Laterally inner surface is related to Piriform fossa – in the floor of the fossa internal laryngeal nerve is situated.

(ii) Cricoid Cartilage:

It is a variety of hyaline cartilage.

It is the only cartilage of larynx that forms a complete ring (signet ring shaped).

Parts of the Cricoid Cartilage:

1. Narrow arch is present anteriorly.

2. Broad lamina is present posteriorly.

Upper border of lamina articulates with arytenoid cartilages.

Upper border of arch gives attachment for the cricothyroid membrane. The lower border of arch is connected to trachea by cricotracheal ligament.

Midline of the posterior surface of lamina gives attachment for the tendon of oesophagus. On either side of the midline, posterior surface of lamina gives origin for the posterior crico arytenoids muscle. Lateral aspect of lamina has a facet for articulation with the inferior horn of thyroid cartilage.

(iii) Epiglottis:

It is made up of elastic cartilage and is leaf shaped, broader above and narrows below.

Situated posterior to the tongue and connected anteriorly to it by a median and lateral glossoepiglottic folds.

It is connected to the hyoid bone by hyoepiglottic ligament.

Lower end is pointed and attached to angle between two laminae of thyroid cartilage by thyroepiglottic ligament.

Right and left margins give attachment to aryepiglottic folds.

Posterior surface is covered with mucous membrane and present a tubercle in the lower part.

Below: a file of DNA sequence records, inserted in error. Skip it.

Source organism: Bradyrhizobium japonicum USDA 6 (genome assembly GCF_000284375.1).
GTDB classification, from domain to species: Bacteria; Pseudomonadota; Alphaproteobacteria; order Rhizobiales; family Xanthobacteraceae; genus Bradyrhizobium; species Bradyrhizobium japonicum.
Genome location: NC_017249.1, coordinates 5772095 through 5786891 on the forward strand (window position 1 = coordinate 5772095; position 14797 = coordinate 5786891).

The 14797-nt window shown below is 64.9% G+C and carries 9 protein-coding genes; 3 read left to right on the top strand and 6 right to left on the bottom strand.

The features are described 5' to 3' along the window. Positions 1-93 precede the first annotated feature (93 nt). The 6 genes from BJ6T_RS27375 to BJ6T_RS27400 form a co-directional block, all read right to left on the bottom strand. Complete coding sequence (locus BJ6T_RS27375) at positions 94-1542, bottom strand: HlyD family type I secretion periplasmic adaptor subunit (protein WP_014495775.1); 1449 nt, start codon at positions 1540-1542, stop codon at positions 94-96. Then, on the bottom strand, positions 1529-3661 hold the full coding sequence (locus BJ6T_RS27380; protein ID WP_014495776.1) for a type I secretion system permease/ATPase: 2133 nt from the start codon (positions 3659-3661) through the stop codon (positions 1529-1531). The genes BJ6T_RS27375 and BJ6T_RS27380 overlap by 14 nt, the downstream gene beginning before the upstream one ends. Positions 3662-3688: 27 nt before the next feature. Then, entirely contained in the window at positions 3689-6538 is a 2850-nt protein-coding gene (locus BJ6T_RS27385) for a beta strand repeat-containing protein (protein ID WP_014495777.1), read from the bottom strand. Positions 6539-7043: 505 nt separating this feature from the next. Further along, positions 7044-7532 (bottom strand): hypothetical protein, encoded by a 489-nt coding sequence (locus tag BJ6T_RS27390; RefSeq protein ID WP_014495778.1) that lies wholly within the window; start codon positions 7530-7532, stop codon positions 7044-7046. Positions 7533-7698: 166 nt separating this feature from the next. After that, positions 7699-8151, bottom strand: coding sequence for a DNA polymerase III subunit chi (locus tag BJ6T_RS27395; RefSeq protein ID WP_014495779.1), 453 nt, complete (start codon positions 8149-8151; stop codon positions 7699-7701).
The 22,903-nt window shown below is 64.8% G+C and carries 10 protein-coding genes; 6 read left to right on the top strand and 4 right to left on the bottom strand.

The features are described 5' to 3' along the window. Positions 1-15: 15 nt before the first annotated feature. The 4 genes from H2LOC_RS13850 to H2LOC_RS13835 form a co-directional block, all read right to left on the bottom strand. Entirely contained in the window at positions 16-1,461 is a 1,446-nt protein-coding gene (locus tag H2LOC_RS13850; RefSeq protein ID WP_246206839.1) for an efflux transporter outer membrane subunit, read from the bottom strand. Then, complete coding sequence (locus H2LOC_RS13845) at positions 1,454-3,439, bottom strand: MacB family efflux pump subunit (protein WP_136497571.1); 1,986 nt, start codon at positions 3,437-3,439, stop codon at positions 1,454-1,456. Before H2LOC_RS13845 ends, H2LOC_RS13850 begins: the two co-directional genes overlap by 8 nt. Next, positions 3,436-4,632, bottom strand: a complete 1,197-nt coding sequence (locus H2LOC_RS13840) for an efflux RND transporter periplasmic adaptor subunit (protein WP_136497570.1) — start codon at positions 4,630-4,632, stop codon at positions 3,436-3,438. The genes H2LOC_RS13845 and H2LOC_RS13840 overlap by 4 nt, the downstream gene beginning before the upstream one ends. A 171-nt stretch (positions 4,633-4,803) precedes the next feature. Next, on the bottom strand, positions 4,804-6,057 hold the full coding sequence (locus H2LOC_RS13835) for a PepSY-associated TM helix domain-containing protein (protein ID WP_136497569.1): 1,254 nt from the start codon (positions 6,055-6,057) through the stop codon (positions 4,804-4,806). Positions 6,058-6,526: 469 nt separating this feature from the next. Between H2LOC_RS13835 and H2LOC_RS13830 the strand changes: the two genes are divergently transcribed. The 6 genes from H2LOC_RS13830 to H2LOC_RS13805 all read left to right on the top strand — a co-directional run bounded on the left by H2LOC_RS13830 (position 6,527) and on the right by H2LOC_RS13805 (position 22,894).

(iv) Arytenoid Cartilage:

Arytenoid cartilage is pyramidal shaped, lying on the upper border of lamina of cricoid cartilage.


1. Apex – Situated above.

2. Base – Situated below.

3. Vocal process – Directed forwards from the base, gives attachment to vocal ligament.

4. Muscular process – Projects laterally from the base and gives attachment to muscles of larynx.

Joint Formed:

Apex articulates with the corniculate cartilage.

Base articulates with cricoid cartilage and forms crico arytenoid joint – synovial variety.

Surfaces are antero lateral, medial and posterior.

(v) Corniculate Cartilages:

Corniculate cartilages are small pea shaped, paired cartilage.

Situated along the apex of arytenoids cartilage, found within the aryepiglottic fold.

Elastic in nature.

(vi) Cuneiform Cartilage:

Two small rods shaped pieces of cartilage placed in aryepiglottic folds.

Elastic in nature.

Term Paper # 4. Muscles of Larynx:

Classified into extrinsic and intrinsic muscles.

A. Extrinsic Muscles:

Moves the larynx up and down during swallowing.

(a) Muscles that elevate the larynx are:

(i) Stylohyoid

(ii) Digastric

(iii) Mylohyoid

(iv) Middle constrictor and thyropharyngeus part of inferior constrictor of pharynx.

(v) Thyrohyoid.

(b) Muscles that depress the larynx are:

(i) Sternothyroid

(ii) Sternohyoid

(iii) Omohyoid.

B. Intrinsic Muscles:

Intrinsic muscles are of two varieties:

1. Muscles of controlling the inlet of larynx.

2. Muscles controlling the vocal cord.

1. Muscles Acting on Inlet of Larynx:

(a) Oblique Arytenoid Muscle:


From muscular process of arytenoid cartilage of one side.


Apex of opposite arytenoid cartilage.

(b) Ary Epiglottic Muscle:

Some fibres of obique arytenoids enter the aryepiglottic fold and form this muscle.


Contraction of both sides of muscles reduces the size of laryngeal inlet (closing).